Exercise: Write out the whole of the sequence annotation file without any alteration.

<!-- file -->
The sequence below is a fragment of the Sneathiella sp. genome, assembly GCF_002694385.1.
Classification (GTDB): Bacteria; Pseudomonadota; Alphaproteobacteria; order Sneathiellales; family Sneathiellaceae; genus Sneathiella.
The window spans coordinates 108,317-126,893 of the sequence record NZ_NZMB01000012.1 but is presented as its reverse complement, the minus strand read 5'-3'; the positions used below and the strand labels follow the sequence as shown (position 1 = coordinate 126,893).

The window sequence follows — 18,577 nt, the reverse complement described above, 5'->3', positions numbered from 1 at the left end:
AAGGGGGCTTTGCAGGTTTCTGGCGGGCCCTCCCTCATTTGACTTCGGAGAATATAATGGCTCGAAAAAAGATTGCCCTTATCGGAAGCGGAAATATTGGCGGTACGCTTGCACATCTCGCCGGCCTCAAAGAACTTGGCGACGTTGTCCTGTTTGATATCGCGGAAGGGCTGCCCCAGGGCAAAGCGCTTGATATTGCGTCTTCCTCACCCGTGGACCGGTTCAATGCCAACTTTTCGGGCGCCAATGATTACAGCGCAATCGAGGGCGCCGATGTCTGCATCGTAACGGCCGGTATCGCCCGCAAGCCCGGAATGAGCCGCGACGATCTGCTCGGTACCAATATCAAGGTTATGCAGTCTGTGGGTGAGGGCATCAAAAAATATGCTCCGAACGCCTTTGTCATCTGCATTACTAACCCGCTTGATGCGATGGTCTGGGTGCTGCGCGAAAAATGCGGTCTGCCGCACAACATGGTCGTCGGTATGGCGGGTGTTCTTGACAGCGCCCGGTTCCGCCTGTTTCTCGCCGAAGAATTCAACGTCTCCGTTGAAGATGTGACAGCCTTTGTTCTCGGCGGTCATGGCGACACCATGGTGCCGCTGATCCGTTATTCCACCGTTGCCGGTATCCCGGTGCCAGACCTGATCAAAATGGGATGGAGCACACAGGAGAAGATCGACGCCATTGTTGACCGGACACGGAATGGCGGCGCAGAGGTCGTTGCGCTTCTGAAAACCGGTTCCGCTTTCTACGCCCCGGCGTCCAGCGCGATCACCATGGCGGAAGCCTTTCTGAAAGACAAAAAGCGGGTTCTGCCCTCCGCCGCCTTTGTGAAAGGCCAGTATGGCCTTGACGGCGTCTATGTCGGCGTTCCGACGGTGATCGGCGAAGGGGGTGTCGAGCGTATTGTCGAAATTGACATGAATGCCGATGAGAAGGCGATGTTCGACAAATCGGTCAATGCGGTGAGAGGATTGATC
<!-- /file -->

The sequence below is a fragment of the Sneathiella sp. genome, assembly GCF_002694385.1.
Classification (GTDB): Bacteria; Pseudomonadota; Alphaproteobacteria; order Sneathiellales; family Sneathiellaceae; genus Sneathiella.
The window spans coordinates 108,317-126,893 of the sequence record NZ_NZMB01000012.1 but is presented as its reverse complement, the minus strand read 5'-3'; the positions used below and the strand labels follow the sequence as shown (position 1 = coordinate 126,893).

The window sequence follows — 18,577 nt, the reverse complement described above, 5'->3', positions numbered from 1 at the left end:
AAGGGGGCTTTGCAGGTTTCTGGCGGGCCCTCCCTCATTTGACTTCGGAGAATATAATGGCTCGAAAAAAGATTGCCCTTATCGGAAGCGGAAATATTGGCGGTACGCTTGCACATCTCGCCGGCCTCAAAGAACTTGGCGACGTTGTCCTGTTTGATATCGCGGAAGGGCTGCCCCAGGGCAAAGCGCTTGATATTGCGTCTTCCTCACCCGTGGACCGGTTCAATGCCAACTTTTCGGGCGCCAATGATTACAGCGCAATCGAGGGCGCCGATGTCTGCATCGTAACGGCCGGTATCGCCCGCAAGCCCGGAATGAGCCGCGACGATCTGCTCGGTACCAATATCAAGGTTATGCAGTCTGTGGGTGAGGGCATCAAAAAATATGCTCCGAACGCCTTTGTCATCTGCATTACTAACCCGCTTGATGCGATGGTCTGGGTGCTGCGCGAAAAATGCGGTCTGCCGCACAACATGGTCGTCGGTATGGCGGGTGTTCTTGACAGCGCCCGGTTCCGCCTGTTTCTCGCCGAAGAATTCAACGTCTCCGTTGAAGATGTGACAGCCTTTGTTCTCGGCGGTCATGGCGACACCATGGTGCCGCTGATCCGTTATTCCACCGTTGCCGGTATCCCGGTGCCAGACCTGATCAAAATGGGATGGAGCACACAGGAGAAGATCGACGCCATTGTTGACCGGACACGGAATGGCGGCGCAGAGGTCGTTGCGCTTCTGAAAACCGGTTCCGCTTTCTACGCCCCGGCGTCCAGCGCGATCACCATGGCGGAAGCCTTTCTGAAAGACAAAAAGCGGGTTCTGCCCTCCGCCGCCTTTGTGAAAGGCCAGTATGGCCTTGACGGCGTCTATGTCGGCGTTCCGACGGTGATCGGCGAAGGGGGTGTCGAGCGTATTGTCGAAATTGACATGAATGCCGATGAGAAGGCGATGTTCGACAAATCGGTCAATGCGGTGAGAGGATTGATC